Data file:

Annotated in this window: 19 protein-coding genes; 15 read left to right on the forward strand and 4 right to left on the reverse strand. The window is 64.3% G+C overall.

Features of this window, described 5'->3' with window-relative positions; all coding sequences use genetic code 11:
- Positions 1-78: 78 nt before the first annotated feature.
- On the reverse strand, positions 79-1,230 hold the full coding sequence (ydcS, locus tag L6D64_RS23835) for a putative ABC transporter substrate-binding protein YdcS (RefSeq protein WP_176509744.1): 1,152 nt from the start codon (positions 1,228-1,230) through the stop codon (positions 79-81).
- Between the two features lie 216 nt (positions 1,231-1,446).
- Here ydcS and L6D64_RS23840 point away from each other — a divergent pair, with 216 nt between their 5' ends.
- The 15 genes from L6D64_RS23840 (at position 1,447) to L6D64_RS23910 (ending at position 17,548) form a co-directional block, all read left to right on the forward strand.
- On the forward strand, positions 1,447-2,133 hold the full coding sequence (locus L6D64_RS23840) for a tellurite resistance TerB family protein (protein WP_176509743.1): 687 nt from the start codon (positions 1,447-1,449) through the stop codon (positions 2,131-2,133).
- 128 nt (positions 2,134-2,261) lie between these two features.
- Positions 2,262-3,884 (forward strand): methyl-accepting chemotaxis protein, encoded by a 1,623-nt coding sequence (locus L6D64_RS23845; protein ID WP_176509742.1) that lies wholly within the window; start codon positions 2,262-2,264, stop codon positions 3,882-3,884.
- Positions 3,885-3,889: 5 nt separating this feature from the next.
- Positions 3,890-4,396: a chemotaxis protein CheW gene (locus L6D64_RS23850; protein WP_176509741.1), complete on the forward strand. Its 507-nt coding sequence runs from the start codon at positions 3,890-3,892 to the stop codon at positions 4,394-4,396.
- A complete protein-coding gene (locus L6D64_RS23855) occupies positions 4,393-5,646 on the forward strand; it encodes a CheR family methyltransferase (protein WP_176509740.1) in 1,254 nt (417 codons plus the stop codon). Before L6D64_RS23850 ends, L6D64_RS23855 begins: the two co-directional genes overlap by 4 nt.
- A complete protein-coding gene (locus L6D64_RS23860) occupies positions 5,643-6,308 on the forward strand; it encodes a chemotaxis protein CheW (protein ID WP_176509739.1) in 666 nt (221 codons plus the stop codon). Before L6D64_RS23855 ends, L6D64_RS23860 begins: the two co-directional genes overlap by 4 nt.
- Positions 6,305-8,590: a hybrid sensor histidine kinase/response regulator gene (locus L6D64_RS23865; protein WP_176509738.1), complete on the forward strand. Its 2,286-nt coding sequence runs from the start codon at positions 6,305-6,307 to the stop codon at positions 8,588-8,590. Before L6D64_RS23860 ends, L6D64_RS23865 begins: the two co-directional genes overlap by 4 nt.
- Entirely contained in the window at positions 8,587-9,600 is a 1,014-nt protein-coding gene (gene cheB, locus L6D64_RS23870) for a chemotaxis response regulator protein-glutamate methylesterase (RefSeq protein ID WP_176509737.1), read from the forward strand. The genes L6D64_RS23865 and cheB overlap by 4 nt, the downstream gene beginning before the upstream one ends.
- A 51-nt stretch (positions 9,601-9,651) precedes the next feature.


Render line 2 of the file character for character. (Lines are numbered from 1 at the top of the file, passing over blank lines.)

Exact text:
Features of this window, described 5'->3' with window-relative positions; all coding sequences use genetic code 11: